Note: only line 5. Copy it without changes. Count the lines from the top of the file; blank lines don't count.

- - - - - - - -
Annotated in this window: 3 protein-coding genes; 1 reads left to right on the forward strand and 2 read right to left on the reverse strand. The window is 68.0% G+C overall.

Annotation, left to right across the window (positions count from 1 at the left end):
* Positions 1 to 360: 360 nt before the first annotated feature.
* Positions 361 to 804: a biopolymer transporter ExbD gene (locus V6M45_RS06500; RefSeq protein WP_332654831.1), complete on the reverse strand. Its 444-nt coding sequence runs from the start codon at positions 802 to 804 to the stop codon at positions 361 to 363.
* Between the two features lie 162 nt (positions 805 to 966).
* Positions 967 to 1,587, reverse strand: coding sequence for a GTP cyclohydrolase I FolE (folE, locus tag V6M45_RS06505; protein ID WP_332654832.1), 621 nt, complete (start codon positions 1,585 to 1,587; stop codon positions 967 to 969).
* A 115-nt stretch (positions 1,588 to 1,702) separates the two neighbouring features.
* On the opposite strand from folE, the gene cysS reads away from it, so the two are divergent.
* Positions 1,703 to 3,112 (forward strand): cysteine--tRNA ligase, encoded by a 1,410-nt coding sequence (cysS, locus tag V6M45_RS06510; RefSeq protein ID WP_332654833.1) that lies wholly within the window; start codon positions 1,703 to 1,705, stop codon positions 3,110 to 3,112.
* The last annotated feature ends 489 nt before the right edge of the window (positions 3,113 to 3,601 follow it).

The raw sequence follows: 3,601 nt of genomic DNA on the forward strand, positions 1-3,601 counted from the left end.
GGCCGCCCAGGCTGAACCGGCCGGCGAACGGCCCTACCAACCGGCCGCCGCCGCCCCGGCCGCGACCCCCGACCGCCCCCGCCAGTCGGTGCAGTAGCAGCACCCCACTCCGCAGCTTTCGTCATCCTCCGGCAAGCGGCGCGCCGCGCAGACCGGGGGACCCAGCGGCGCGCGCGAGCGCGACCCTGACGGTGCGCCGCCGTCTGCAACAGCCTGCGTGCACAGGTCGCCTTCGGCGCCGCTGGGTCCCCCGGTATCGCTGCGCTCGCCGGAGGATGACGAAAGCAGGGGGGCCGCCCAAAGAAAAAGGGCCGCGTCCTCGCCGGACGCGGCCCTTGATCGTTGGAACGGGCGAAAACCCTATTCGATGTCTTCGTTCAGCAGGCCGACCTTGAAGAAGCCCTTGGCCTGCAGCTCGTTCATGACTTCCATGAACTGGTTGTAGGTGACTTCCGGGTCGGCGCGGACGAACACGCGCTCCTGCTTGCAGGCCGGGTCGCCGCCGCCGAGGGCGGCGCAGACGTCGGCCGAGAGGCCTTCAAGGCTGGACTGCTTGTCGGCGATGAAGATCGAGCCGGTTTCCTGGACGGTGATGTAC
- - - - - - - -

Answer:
* Between the two features lie 162 nt (positions 805 to 966).